from The Century Dictionary and Cyclopedia
- n. In ichthyology: A nerve of some fishes, as sharks, formed by the coalescence of the ventral or anterior roots of the last three cranial nerves, and extending to certain muscles of the shoulder-girdle.
- n. [capitalized] A genus of fishes, containing the halibut: same as Hippoglossus.
- n. In anatomy, same as hypoglossal.
Sorry, no etymologies found.
One might almost speak of a lingual delirium in his case, as in that of the insane, when he pours forth all sorts of disconnected utterances, articulate and inarticulate, in confusion; and yet I often saw his tongue affected with fibrillar contractions as if the mastery of the hypoglossus were not as yet complete.
Quite similar fibrillar movements seem to be made by the tongue in bulbar paralysis, and in the case of dogs and guinea-pigs whose hypoglossus has been severed.
Remarkably, ChAT + neurons from adjacent hypoglossus nuclei showed neither alpha-synuclein accumulations nor GFAP increase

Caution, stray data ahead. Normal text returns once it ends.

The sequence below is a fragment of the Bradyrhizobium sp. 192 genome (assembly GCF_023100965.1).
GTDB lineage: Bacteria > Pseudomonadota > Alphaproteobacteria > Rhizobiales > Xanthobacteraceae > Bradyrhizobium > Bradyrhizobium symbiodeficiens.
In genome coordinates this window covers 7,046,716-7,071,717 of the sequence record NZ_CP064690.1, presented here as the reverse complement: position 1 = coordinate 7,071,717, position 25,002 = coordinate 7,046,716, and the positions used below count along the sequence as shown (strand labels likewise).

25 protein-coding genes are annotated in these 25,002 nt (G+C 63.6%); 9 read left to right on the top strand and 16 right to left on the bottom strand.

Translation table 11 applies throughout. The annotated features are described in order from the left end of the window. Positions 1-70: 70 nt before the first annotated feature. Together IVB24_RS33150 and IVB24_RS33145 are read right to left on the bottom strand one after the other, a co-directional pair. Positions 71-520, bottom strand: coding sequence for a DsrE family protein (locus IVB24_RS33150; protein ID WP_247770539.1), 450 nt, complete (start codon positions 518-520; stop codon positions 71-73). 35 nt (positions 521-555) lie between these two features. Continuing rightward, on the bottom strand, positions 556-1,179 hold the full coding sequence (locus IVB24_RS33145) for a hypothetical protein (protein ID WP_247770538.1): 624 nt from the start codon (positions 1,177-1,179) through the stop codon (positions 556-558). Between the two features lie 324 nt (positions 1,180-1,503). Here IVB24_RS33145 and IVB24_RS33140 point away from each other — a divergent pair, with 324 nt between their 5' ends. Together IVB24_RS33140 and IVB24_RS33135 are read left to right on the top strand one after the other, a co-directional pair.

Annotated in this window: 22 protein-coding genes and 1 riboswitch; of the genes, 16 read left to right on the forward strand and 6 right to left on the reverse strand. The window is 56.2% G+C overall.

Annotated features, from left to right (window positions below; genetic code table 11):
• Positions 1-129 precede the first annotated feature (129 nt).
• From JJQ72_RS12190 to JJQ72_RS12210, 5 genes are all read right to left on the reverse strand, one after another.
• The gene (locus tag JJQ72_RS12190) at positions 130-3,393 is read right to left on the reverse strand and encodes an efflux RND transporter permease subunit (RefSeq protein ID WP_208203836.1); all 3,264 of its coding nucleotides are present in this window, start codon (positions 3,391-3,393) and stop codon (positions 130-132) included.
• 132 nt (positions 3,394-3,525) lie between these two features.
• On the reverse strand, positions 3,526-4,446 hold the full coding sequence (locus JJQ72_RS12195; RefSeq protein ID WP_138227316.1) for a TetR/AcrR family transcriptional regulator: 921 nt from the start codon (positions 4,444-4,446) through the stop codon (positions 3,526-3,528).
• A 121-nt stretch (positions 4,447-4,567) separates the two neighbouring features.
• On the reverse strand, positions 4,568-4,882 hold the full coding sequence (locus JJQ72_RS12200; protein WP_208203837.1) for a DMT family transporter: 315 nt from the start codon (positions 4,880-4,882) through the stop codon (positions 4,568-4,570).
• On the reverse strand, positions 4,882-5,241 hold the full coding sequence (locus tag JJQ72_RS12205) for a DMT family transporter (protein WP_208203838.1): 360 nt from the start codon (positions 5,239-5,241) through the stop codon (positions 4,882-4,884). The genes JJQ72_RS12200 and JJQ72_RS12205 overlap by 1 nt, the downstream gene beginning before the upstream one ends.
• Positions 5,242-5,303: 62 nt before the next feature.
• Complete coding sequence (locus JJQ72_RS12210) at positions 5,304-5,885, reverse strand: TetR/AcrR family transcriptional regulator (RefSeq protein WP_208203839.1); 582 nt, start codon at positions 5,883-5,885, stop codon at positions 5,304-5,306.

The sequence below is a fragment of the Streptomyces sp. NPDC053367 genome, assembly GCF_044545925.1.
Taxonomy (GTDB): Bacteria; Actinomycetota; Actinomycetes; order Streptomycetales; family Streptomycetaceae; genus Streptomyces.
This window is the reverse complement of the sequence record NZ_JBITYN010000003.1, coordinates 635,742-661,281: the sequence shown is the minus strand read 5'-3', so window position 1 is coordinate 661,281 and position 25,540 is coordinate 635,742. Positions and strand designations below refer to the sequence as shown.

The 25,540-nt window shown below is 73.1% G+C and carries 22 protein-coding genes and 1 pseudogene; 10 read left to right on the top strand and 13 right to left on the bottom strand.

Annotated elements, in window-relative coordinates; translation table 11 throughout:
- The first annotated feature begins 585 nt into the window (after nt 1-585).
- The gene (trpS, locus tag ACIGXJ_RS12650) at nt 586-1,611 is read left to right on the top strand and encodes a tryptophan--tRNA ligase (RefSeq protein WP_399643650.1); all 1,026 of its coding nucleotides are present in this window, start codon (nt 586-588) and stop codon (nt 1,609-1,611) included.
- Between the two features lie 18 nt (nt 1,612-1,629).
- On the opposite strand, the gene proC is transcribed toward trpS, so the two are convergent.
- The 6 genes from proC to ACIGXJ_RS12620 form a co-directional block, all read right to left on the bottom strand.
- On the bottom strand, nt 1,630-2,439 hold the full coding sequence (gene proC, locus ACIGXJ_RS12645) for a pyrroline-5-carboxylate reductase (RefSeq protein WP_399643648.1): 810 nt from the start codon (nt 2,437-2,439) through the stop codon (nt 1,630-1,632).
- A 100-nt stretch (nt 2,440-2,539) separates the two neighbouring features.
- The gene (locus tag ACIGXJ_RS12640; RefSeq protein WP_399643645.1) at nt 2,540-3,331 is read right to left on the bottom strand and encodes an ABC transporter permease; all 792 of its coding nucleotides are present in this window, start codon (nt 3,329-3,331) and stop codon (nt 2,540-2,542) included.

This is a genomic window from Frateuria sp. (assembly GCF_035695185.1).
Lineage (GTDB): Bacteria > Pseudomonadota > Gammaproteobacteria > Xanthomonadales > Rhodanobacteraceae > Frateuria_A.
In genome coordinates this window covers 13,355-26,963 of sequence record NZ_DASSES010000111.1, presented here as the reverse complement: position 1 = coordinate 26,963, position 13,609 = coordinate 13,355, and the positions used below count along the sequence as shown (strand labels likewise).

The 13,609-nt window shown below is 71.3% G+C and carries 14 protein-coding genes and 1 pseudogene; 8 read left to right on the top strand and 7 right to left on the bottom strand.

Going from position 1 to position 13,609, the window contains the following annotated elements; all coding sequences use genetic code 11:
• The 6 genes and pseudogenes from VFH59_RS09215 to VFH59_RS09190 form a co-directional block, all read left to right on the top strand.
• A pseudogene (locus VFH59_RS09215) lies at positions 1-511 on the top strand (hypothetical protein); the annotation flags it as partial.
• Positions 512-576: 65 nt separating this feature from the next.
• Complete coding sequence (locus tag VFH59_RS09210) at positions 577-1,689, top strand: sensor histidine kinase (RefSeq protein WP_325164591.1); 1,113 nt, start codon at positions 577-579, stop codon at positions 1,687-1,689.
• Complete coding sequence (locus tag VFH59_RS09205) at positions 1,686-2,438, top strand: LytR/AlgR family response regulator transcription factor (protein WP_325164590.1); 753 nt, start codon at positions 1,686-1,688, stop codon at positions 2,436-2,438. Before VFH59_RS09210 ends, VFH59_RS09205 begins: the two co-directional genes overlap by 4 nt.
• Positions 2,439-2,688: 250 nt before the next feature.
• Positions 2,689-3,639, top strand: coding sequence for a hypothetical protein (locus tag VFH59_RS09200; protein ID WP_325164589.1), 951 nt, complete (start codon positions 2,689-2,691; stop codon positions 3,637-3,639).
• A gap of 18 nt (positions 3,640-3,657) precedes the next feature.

• Conversely, one patient with pretherapeutic, unilateral hypoglossus paresis showed significant improvement of tongue movement after Re-188 HEDP treatment.
To be sure, the anatomical localization of the impressive and expressive paths is not yet ascertained, so that for the present the centripetal roads from the acusticus to the motor speech-center, and the intercentral fibers that run to the higher centers, are as much unknown as the centrifugal paths leading from them to the nuclei of the hypoglossus; but that the speech-center discovered by Broca is situated in the posterior portion of the third frontal convolution (in right-handed men on the left, in left-handed on the right) is universally acknowledged.